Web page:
Andy Warhol was born Andrew Warhol in Pittsburg, Pennsylvania on August 6, 1928. After studying commercial art at the Carnegie Institute of Technology in Pittsburg, Warhol began his career as an illustrator for fashion magazines such as Vogue and Harper’s Bazaar. Through this, he gained notoriety for his I. Miller shoes advertising campaign. Inspired by his work in fashion, Warhol used his experience in commercial art as a launching pad for his career in fine art. This led to his first one-man show in New York City’s Hugo Gallery in 1952, entitled “Fifteen Drawings Based on the Writings of Truman Capote.”
It was not until 1962, however, that Warhol began producing the silkscreen images and portraits for which he is now famous. He painted a variety of subjects, ranging from comic-strip characters and images derived from advertisements, to highly renowned celebrities. During this time he also founded The Factory, originally located at 231 East 47th Street (moved to 860 Broadway in 1974.) It was there that Warhol hired various art assistants to work on painting, film and music projects. Films produced around this period include Chelsea Girls, Lonesome Cowboys, and Trash; purposefully monotonous, the films aimed at inciting boredom and frustration in the viewer.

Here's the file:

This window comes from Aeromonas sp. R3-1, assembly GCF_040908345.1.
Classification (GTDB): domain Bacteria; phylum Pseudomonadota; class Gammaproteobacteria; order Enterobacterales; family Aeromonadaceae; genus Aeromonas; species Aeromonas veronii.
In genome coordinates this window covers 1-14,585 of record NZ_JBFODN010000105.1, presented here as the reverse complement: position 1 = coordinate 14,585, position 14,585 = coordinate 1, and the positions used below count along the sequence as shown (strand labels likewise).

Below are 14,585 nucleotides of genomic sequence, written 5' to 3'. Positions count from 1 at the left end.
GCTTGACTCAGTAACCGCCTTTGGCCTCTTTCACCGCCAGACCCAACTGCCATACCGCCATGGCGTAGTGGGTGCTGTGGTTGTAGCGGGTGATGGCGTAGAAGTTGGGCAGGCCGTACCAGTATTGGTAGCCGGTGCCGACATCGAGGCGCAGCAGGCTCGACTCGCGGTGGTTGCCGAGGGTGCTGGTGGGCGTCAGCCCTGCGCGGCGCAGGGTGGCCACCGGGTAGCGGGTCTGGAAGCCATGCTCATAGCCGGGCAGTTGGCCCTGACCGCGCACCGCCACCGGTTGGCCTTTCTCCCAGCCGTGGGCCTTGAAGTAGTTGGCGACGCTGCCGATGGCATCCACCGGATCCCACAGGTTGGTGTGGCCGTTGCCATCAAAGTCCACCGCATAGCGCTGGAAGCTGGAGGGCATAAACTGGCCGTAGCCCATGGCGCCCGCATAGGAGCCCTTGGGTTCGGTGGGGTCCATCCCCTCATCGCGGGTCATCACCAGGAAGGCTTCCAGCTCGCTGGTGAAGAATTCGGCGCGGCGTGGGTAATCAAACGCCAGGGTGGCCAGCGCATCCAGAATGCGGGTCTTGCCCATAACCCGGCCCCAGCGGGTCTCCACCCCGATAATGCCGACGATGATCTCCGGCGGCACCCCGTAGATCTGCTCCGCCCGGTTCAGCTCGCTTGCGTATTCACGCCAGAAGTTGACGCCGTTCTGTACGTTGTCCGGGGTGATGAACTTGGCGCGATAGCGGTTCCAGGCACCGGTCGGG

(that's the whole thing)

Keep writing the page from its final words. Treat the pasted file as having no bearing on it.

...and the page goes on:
Warhol was honored with a major retrospective of his work organized by the Pasadena Art Museum in 1970, traveling around the United States and abroad. During this decade, he also branched into other endeavors, including the founding of Interview Magazine. Pursuing this interest in writing, he published his autobiography entitled The Philosophy of Andy Warhol: From A to B and Back Again in 1975. By the end of the decade, Warhol returned to painting, accepting various commissioned portraits and producing his “Hammer and Sickle” series.
Warhol directly influenced many young artists working in the 1980s by collaborating with them on various projects. Among these artists were Jean-Michel Basquiat, Keith Haring, and Francesca Clemente. On February 22, 1987, Warhol passed away from complications after a gall bladder operation.